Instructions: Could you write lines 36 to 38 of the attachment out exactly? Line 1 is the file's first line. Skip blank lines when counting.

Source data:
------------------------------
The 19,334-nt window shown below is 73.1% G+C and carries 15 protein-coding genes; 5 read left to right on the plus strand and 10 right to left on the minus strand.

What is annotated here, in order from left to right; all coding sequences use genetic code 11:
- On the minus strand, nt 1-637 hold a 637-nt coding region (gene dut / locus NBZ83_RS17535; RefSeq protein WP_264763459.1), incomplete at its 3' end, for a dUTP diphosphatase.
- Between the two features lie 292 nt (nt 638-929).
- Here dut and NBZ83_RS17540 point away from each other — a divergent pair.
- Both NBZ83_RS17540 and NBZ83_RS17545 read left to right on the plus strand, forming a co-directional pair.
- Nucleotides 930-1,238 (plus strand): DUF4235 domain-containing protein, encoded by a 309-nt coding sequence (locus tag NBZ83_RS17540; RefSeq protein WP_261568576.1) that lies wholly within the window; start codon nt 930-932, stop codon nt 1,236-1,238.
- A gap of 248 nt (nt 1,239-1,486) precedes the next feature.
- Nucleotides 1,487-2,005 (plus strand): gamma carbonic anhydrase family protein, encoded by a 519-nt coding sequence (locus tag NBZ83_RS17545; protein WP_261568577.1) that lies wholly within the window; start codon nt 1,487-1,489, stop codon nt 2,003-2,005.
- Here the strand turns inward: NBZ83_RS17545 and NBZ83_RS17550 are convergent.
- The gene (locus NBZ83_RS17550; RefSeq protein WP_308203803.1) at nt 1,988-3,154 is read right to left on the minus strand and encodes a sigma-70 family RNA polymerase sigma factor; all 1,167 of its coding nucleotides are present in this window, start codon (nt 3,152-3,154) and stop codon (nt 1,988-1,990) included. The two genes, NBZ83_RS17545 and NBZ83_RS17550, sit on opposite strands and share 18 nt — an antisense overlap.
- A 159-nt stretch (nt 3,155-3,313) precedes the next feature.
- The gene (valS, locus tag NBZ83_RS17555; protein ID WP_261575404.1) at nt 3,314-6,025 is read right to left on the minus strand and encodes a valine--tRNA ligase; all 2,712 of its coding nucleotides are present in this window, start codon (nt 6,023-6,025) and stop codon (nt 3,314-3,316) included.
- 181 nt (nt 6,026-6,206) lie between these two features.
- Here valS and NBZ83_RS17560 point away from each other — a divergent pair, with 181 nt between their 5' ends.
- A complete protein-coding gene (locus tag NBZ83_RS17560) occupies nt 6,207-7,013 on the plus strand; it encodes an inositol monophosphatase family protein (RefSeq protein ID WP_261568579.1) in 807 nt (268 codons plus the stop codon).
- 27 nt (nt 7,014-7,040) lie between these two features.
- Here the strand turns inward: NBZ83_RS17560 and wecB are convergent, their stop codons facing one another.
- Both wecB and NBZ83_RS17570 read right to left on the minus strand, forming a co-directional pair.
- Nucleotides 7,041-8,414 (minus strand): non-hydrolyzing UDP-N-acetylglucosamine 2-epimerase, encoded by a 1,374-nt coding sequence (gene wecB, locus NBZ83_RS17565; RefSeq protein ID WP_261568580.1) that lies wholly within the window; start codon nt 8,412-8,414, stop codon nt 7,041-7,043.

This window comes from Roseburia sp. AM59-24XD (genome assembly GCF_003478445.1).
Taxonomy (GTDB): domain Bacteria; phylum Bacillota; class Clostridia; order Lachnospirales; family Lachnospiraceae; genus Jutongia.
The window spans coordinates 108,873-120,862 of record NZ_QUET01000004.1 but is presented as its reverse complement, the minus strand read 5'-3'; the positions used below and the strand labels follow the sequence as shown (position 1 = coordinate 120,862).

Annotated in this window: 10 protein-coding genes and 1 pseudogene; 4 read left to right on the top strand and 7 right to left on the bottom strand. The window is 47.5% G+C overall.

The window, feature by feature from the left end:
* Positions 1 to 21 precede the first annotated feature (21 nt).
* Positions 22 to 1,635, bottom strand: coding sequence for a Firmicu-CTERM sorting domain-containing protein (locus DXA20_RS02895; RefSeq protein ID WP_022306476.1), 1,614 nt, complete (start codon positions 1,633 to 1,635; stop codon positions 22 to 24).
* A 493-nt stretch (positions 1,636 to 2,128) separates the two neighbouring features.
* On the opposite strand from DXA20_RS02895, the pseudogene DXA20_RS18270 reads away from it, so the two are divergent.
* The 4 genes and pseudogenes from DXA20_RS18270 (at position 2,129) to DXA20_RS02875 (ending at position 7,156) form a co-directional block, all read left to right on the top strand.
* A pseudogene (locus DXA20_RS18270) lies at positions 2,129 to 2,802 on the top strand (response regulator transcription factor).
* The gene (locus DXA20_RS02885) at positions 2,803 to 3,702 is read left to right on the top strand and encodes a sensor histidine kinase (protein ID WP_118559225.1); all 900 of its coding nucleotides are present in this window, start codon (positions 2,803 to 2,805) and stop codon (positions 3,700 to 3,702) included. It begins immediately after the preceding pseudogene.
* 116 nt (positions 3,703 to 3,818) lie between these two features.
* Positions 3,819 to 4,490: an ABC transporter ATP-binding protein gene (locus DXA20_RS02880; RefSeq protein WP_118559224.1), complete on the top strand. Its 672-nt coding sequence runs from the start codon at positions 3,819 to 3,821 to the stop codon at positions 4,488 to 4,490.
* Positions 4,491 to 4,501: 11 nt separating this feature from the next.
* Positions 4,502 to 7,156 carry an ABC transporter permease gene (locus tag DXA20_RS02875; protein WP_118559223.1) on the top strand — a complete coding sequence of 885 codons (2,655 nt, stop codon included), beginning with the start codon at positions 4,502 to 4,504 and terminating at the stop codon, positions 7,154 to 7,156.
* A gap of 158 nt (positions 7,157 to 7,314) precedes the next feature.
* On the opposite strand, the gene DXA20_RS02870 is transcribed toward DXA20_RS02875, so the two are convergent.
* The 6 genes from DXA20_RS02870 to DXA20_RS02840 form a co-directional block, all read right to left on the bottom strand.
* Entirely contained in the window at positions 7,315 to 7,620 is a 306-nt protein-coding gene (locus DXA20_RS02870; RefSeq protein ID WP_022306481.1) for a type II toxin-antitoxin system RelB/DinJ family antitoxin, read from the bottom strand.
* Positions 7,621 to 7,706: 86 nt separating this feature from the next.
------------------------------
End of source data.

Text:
* Positions 4,502 to 7,156 carry an ABC transporter permease gene (locus tag DXA20_RS02875; protein WP_118559223.1) on the top strand — a complete coding sequence of 885 codons (2,655 nt, stop codon included), beginning with the start codon at positions 4,502 to 4,504 and terminating at the stop codon, positions 7,154 to 7,156.
* A gap of 158 nt (positions 7,157 to 7,314) precedes the next feature.
* On the opposite strand, the gene DXA20_RS02870 is transcribed toward DXA20_RS02875, so the two are convergent.